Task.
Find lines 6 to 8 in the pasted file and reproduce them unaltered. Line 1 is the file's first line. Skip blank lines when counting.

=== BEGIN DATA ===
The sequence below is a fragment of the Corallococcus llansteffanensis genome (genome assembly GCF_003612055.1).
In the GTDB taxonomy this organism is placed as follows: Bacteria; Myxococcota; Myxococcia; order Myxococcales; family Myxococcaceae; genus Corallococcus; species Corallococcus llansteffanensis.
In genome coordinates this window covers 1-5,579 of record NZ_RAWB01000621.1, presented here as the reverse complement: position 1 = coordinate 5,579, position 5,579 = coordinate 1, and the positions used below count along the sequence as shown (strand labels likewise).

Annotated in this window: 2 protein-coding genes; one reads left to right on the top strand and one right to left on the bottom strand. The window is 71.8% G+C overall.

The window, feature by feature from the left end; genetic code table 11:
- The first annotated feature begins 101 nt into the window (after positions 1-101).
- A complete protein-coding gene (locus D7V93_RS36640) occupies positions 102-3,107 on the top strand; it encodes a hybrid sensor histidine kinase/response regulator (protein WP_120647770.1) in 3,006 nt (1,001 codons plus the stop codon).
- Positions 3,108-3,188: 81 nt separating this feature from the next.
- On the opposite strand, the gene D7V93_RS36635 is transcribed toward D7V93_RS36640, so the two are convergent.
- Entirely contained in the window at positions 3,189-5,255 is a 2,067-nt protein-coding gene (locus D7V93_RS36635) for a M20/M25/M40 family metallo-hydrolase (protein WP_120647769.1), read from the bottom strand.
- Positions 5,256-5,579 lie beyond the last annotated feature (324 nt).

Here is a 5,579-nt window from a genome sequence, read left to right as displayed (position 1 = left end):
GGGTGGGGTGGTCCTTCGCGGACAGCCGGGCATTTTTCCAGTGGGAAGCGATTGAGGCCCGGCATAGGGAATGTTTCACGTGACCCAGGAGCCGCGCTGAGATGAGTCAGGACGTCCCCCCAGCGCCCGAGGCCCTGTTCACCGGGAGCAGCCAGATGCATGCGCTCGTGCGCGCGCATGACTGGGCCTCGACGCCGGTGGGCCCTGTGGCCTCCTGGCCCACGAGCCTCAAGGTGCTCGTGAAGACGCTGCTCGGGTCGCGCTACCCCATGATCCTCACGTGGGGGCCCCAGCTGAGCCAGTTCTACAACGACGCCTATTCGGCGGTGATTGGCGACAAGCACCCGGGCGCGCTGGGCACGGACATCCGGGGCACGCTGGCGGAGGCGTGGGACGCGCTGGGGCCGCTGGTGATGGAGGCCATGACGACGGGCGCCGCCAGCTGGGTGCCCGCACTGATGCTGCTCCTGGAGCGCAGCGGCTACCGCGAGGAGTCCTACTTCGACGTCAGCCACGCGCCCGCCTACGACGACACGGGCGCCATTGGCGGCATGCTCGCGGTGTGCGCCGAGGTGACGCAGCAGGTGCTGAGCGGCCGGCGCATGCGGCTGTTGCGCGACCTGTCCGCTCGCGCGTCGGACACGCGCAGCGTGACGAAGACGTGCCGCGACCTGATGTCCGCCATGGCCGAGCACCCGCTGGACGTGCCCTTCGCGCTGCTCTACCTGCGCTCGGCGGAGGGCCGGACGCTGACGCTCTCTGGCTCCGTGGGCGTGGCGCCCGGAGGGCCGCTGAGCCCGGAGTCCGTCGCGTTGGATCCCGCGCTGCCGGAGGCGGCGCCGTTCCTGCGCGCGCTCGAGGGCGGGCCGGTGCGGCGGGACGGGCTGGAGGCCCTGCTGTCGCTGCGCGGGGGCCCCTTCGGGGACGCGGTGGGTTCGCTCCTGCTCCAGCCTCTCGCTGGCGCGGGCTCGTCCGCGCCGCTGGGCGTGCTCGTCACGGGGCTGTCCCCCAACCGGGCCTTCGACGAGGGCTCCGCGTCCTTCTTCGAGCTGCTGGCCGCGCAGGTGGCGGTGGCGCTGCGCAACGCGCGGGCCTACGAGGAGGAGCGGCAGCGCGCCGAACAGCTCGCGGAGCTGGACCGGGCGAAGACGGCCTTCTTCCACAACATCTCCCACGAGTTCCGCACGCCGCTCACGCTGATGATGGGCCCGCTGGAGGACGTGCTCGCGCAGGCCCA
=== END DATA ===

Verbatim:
- The first annotated feature begins 101 nt into the window (after positions 1-101).
- A complete protein-coding gene (locus D7V93_RS36640) occupies positions 102-3,107 on the top strand; it encodes a hybrid sensor histidine kinase/response regulator (protein WP_120647770.1) in 3,006 nt (1,001 codons plus the stop codon).
- Positions 3,108-3,188: 81 nt separating this feature from the next.